Tropical Cyclone Discussion
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WTPZ43 KNHC 100843

200 AM PDT SAT OCT 10 2015

Nora has changed little in organization during the past several
hours.  The low-level center continues to be near the southeastern
edge of the convection, and the strongest convection is currently
in outer bands well northwest of the center. This is likely due to
the effects of light southeasterly vertical wind shear.  In
addition, recent ASCAT data suggests the circulation is elongated
north to south.  Satellite intensity estimates are 35 kt from both
TAFB and SAB, and the ASCAT data also shows winds near 35 kt.  Based
on this, the advisory intensity remains 35 kt.

Nora is now moving 285/14, with the cyclone continuing to be steered
by a deep-layer subtropical ridge to the north.  The dynamical
models forecast the ridge to weaken during the next 36 hours, with
Nora moving generally westward with a decrease in forward speed.
After that time, the tropical cyclone is likely to turn northward
and probably recurve as a deep-layer trough over the north Pacific
breaks the subtropical ridge.  The track guidance is tightly
clustered for the first 36 hours, but subsequently there is an
increased spread on where and how fast Nora will recurve. The ECMWF
shows a weaker Nora moving farther west and eventually turning
northward along 149W by 120 hours.  The UKMET shows a stronger Nora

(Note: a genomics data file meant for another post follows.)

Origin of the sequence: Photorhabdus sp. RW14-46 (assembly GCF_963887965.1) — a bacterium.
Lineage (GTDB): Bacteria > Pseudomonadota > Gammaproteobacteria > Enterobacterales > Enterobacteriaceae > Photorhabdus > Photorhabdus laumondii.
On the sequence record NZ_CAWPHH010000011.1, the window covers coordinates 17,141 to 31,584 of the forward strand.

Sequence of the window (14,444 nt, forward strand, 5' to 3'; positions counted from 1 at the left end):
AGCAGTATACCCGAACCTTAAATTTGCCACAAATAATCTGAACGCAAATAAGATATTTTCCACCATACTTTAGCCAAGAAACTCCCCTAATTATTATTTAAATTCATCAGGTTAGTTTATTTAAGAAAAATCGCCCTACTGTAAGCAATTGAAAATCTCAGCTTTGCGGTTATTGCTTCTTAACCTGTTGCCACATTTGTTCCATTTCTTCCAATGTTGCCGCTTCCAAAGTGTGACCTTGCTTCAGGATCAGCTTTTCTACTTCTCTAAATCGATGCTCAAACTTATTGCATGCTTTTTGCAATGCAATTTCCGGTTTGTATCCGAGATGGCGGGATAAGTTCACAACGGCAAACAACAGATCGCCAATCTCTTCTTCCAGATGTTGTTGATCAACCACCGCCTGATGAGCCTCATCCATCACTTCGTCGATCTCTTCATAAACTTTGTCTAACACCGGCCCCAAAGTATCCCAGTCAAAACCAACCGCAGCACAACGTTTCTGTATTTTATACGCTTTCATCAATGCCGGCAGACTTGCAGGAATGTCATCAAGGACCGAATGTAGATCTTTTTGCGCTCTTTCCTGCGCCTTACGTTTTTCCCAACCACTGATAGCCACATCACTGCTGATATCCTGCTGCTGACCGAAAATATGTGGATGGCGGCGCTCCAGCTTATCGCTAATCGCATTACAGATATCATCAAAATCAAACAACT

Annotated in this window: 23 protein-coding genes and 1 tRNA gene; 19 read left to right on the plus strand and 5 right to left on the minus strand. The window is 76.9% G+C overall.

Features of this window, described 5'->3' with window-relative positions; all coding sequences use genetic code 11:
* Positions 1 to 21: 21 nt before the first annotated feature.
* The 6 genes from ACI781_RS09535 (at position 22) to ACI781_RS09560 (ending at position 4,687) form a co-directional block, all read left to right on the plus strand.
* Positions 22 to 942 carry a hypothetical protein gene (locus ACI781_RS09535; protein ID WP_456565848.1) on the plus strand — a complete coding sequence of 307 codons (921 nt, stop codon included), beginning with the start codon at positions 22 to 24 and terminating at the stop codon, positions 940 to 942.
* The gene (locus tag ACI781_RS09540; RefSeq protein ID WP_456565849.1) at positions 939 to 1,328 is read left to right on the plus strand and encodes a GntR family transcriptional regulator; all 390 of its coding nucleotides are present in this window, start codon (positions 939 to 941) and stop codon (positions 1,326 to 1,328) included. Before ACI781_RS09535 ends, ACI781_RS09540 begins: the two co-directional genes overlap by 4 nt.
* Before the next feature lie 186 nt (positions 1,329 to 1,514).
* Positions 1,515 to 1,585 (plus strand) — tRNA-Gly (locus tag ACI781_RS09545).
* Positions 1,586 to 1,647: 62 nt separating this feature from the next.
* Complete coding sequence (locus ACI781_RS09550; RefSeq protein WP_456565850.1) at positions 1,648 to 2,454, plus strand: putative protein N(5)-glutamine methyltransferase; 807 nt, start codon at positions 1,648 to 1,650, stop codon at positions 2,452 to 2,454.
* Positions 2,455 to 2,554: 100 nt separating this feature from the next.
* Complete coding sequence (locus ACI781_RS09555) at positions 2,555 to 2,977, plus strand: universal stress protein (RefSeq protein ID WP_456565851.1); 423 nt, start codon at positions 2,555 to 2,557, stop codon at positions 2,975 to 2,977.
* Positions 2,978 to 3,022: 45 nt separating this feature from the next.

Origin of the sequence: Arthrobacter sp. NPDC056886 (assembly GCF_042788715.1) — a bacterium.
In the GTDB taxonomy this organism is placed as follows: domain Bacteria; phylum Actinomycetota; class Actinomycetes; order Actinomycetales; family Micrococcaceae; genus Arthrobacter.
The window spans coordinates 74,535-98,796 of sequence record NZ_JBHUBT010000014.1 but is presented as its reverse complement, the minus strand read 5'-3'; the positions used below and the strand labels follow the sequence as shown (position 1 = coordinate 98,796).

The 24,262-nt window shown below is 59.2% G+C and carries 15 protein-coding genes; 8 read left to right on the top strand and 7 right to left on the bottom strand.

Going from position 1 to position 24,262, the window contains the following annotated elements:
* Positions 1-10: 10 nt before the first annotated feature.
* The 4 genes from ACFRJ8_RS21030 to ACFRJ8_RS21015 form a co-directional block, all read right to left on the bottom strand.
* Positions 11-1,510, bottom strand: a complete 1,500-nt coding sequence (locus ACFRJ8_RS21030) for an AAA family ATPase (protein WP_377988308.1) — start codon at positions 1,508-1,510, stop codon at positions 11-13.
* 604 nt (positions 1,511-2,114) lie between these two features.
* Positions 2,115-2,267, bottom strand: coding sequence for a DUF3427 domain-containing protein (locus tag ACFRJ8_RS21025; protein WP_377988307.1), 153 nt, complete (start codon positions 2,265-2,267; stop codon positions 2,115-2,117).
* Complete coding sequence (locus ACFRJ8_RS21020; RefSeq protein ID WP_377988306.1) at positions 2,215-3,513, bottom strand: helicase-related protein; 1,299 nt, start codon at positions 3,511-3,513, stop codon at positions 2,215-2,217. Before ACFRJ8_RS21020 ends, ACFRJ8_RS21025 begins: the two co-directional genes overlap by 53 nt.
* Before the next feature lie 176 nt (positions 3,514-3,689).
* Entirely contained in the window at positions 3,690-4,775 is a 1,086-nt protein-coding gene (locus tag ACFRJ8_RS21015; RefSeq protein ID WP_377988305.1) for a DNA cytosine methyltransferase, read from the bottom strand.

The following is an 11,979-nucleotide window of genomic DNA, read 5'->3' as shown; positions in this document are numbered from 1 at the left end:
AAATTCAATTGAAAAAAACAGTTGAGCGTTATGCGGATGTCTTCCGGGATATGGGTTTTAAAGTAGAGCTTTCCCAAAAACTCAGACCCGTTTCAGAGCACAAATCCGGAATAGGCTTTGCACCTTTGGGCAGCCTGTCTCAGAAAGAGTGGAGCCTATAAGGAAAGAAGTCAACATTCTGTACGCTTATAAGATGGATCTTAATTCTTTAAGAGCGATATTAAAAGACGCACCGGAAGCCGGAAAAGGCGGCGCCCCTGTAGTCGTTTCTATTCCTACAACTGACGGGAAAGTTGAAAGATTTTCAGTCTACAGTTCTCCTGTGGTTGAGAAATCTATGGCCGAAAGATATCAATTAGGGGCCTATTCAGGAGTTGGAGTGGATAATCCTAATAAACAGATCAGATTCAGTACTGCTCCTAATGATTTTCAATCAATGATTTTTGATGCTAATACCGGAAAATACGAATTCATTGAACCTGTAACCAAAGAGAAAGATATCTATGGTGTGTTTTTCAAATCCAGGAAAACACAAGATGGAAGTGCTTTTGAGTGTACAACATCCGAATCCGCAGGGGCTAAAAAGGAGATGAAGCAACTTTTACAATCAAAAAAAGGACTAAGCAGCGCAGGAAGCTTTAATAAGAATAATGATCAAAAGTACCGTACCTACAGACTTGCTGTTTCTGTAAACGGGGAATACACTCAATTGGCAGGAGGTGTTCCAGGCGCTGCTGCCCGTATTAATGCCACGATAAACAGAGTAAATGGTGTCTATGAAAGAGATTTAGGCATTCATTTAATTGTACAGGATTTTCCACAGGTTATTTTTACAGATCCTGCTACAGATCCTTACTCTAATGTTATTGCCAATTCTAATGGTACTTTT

making an earlier recurvature with the storm near 19N 138W by 120
hours.  The GFS lies between these models and is near the center of
the guidance envelope.  The new track forecast is a little north of
the previous forecast for the first 48 hours, and then it is a
little west of the previous forecast after that time. The new track
is near the center of the guidance envelope and lies a little west
of the GFS after 72 hours.

Nora is expected to remain in an environment of light shear and
warm sea surface temperatures for the next 2-3 days, which should
allow strengthening.  After that, the cyclone is expected to
encounter unfavorable conditions of strong southwesterly shear and
decreasing sea surface temperatures.  Based on this, the new
intensity forecast follows the trend of the previous forecast in
calling to Nora to peak as a hurricane in about 72 hours and
subsequently weaken to a tropical storm by 120 hours.  The new
forecast is in best agreement with the Florida State Superensemble.


INIT  10/0900Z 11.6N 136.5W   35 KT  40 MPH
 12H  10/1800Z 11.9N 138.3W   45 KT  50 MPH
 24H  11/0600Z 12.1N 140.5W   50 KT  60 MPH
 36H  11/1800Z 12.4N 142.3W   60 KT  70 MPH
 48H  12/0600Z 12.7N 143.7W   65 KT  75 MPH
 72H  13/0600Z 13.5N 145.5W   75 KT  85 MPH
 96H  14/0600Z 16.0N 145.0W   70 KT  80 MPH
120H  15/0600Z 18.5N 142.5W   60 KT  70 MPH

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